An internationally functioning website without harmonization of the interface, i.e. the visual interface between the online shop and the customer, is hardly possible. Therefore, in the context of internationalization, attention should be paid to the respective conventions of the target country when coordinating the design. The design of the interface is divided into the two areas of culture-dependent and culture-independent elements. Culture-independent elements have general validity and can be used in multiple cultures. The best example of this are pictograms, which are understood in most cultures due to their reduced form and neutral representation. The more culture-independent elements are used in interface design, the less local adjustments need to be made. However, if an adjustment is to be made in order to offer customers a pleasant shopping experience, it is advisable to create the culture-independent elements during creation in such a way that they can be changed without problems, for example in terms of text or design. If possible, texts should not be integrated into images and graphic elements should be divided into individual levels so that components can be changed at any time. Despite the fact that some interface components are culture-independent, some parts should definitely be adjusted. In addition to the date format, currency, sizes, telephone numbers and address formats, the reading direction must also be correct (e.g. from right to left in Arabic, from top to bottom in Japanese and Chinese). If the adjustment to cultural characteristics in interface design goes beyond the minimum, further aspects must be considered. Not every color design is used in the same way internationally. In Asia, white is the color of mourning and less suitable as the main color for websites. In Germany it is known as the color of purity and in Egypt it is associated with cheerfulness. Red is known in Germany as a warning and signal colour, in Egypt it stands for mourning and death, while in China it is associated with happiness and cheerfulness. The use of photos with models from the same ethnic area as the intended target group can make an additional contribution to adaptation, especially in the field of fashion. For one thing, the customer gets a better idea of how the clothes will look on them. On the other hand, the shop operator signals that he is adapting to the needs of the customers and that he understands them. This is an important step in customer loyalty.
In general, it can be stated that minimalist standards can be used in western countries, while in many Asian countries the specific requirements should be examined more closely. ### Adjust online marketing E-commerce abroad also requires corresponding online marketing. The available channels vary in comparison to the domestic market both in their sheer number and in their relevance and characteristics. For example, Google does not have the same quasi-monopoly status in every country, but coexists alongside national search engines such as Baidu (China) or Yandex (Russia). This means additional effort in the areas of SEO and SEM and requires knowledge of the country-specific requirements for content and design.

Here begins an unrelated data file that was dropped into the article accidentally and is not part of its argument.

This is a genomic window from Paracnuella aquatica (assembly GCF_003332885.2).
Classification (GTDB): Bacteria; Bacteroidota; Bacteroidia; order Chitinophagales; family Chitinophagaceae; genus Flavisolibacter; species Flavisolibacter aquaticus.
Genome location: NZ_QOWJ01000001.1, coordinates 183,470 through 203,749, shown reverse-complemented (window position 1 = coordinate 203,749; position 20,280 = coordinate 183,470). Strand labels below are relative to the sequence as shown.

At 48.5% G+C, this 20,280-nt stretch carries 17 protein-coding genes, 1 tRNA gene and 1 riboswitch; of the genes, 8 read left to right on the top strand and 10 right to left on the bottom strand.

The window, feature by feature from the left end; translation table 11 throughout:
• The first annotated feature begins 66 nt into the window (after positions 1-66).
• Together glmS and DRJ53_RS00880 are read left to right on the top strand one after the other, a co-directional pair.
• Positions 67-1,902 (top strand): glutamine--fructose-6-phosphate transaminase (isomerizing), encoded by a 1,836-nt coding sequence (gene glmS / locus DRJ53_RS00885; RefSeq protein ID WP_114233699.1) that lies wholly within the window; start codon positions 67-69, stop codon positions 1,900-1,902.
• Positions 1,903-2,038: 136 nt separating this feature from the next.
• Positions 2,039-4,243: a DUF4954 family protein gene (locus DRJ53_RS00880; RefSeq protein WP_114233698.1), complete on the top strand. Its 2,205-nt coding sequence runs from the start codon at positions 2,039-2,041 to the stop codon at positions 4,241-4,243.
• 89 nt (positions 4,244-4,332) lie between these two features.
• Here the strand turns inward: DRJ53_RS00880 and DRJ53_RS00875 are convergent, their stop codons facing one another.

The effort can be worth it, as search engine optimization and marketing are well suited to making your goods and services known abroad. It is advisable to work with a local company that has the necessary expert knowledge of country-specific customs and legal frameworks (e.g. in relation to e-mail marketing). In addition, a local cooperation partner can ensure the creation of search engine ads (e.g. AdWords) in the local language. In addition, a local service provider has extensive market knowledge when it comes to coordinating online marketing with typical market conditions. For example, the sale of seasonal items such as textiles must be adapted to the country's climatic conditions. Depending on the climate zone, the sale of seasonal items must be advertised earlier or later than in the home market.
Smartphones and tablets are the assistants of our life and our lifestyle
When expanding abroad, e-commerce companies are often confronted with a different end device infrastructure and a correspondingly different level of acceptance of the devices.
As a study by the statistics portal Statista shows, the proportion of smartphone users who use their mobile devices for online shopping is twice as high in Great Britain as in Germany, in Indonesia almost three times as high. The absolute spread of smartphones, also forecast for the future, is highest in China (currently 422 million devices in 2014) and thus more than twice as high as in the USA, for example. It is therefore advisable to make the website available in a responsive manner, i.e. adapting to a wide variety of end devices. This enables users, especially in countries with high mobile device penetration, to have the shopping experience that corresponds to their habits.
Conclusion and outlook
Even before the advent of the Internet, expanding abroad was a costly and risky undertaking. Despite new possibilities and technical progress, not much has changed. The expansion of one's own business activities needs to be carefully considered and should be based on the right intention. Cross-border trade should not be driven by push factors, but by pull factors and thus the self-determined perception of opportunities abroad.
In order to expand e-commerce into foreign markets, processes as well as technical requirements and required content must be created from scratch or adapted to new circumstances. The foreign customer should be able to find the content they are looking for in their native language, pay in their local currency using the payment methods they are familiar with and use the devices they are used to for the entire process. In addition, the user interface can be adapted according to the cultural characteristics of the newly developed market.